Throughout this blog, I have revealed things about myself that may be kind of startling and this week is no different. Although you know by now that my television habits are eclectic, I’m about to surprise you with another show that I watch … Glee. I started watching Glee early on. It was marketed as a show about a bunch of misfits who come together to form a show choir. Sounds genius, doesn’t it? And it was! As Glee has continued I find myself more and more disheartened by the storylines and characters. Occasionally though, Glee gives me a glimmer of hope that it could still the revolutionary show that it set out to be.
Here are some of the things I really like, and some I really don’t, about Glee.
Glimpses of feminism – On this week’s episode, Brittany S. Pierce rejected Artie’s apology song and refused to take him back after he called her “stupid” last week. I was pretty sure that Brittany, who is portrayed as less intelligent than everyone else, would be wooed by his rendition of “Isn’t She Lovely?” but she stuck up for herself and went to prom alone!
Rachel Berry’s gay dads – Although Rachel isn’t always the most well-liked character by her own peers or by the audience, it is hard to deny the positive effects of a character with two dads. Although Rachel’s dads have not appeared on the show, they have been mentioned a few times and actress Lea Michele has talked about positive feedback she has gotten from little girls who also have two dads.
Gay people, in general – Despite Glee’s gay characters at times being quite stereotypical (See: Kurt), I still think there is a lot of power in mere exposure. Having a stereotypical gay character, in my opinion, is better than having no gay character at all. However, two other characters have been revealed as gay and not in a show-tune, flamboyant kind of way (no offense, Kurt, I do adore you), which is semi-refreshing.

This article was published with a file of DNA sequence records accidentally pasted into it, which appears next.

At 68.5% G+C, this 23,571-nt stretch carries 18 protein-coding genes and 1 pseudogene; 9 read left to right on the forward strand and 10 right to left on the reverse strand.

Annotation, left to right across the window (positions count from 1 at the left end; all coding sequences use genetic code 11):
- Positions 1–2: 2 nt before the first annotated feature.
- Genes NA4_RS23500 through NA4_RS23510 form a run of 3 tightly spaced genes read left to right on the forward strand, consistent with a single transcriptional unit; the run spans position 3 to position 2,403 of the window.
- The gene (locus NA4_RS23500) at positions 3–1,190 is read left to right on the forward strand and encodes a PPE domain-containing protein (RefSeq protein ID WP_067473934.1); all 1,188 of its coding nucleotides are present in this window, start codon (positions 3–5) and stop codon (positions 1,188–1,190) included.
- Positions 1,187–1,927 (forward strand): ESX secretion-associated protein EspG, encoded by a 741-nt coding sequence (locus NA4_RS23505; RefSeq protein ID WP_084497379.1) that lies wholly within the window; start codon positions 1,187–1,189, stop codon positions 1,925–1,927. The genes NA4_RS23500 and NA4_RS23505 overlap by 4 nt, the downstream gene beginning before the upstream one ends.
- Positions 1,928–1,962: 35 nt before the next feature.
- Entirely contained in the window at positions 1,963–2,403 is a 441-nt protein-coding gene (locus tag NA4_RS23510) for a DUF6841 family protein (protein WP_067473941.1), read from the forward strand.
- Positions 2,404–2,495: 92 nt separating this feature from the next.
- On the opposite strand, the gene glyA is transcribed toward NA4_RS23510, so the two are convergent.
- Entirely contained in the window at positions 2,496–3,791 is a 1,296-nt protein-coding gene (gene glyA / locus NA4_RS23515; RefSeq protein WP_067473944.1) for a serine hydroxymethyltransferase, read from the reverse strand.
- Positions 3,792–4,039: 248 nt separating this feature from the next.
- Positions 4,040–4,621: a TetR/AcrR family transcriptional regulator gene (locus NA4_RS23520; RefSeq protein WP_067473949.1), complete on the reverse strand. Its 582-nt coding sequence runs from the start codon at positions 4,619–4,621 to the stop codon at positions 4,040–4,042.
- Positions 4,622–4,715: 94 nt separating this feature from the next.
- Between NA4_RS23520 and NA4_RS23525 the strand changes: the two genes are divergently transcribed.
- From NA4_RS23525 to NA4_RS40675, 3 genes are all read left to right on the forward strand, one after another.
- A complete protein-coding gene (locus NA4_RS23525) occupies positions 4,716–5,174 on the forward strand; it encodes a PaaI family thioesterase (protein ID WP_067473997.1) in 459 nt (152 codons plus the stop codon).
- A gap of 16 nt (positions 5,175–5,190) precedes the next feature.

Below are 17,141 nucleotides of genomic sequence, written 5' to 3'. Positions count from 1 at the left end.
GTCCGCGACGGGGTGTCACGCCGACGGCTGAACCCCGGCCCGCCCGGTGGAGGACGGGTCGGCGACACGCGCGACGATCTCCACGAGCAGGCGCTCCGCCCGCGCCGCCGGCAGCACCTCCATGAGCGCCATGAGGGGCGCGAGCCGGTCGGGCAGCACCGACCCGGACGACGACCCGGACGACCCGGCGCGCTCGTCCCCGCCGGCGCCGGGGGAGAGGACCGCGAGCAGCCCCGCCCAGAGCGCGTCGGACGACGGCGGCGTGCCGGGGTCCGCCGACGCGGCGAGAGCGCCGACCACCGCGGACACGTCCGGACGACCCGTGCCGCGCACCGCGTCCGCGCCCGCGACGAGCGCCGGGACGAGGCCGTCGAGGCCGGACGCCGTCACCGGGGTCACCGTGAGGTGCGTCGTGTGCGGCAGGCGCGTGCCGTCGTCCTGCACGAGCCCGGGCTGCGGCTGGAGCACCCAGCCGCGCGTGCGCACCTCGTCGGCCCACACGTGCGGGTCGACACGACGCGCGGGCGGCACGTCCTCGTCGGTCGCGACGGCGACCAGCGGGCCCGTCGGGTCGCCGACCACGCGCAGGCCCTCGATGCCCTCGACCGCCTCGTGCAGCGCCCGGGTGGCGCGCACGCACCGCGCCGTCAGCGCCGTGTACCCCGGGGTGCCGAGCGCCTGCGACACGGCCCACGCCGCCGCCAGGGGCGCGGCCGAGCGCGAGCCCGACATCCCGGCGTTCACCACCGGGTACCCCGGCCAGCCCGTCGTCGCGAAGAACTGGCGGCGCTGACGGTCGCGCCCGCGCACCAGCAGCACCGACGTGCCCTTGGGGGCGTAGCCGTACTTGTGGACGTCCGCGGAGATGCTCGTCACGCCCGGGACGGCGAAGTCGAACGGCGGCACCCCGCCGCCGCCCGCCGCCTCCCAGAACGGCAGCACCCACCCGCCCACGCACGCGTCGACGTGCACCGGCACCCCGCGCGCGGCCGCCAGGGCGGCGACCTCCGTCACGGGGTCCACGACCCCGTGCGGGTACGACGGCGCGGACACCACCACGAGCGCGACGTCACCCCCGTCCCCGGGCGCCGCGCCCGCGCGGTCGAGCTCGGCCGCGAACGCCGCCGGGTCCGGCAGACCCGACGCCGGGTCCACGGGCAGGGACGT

Sue Sylvester – Although the antagonist of McKinley High started out as hilarious comic relief, I really just find her overdone and tacky these days. Jokes about Hurricane Katrina aren’t funny to me. Physically hurting high school students isn’t funny either.
Stereotypes – Glee is full of stereotypes. To sit here and list all of them would be exhausting.
Rampant inaccuracies and continuity issues – One of the biggest complaints I hear about the show is that there is no plot, and to that, I’d have to say people are mostly right. Despite some romances, the bullying storyline, and of course their desire to win regionals, there really isn’t much continuity. Characters resolve to get along one week and are at each other’s throats the next. Along with that are the things that are just so wrong, it’s almost hard to watch. School counselor, Emma, has struggled with OCD all through the series and finally went to get help. As the audience watches her brave first step to seek help, we see her visit a doctor who merely prescribes medicine and sends her on her way. Maybe it’s just because I’m a psychology major but I would have liked to see some attempted therapy or something other than just a prescription as the first response.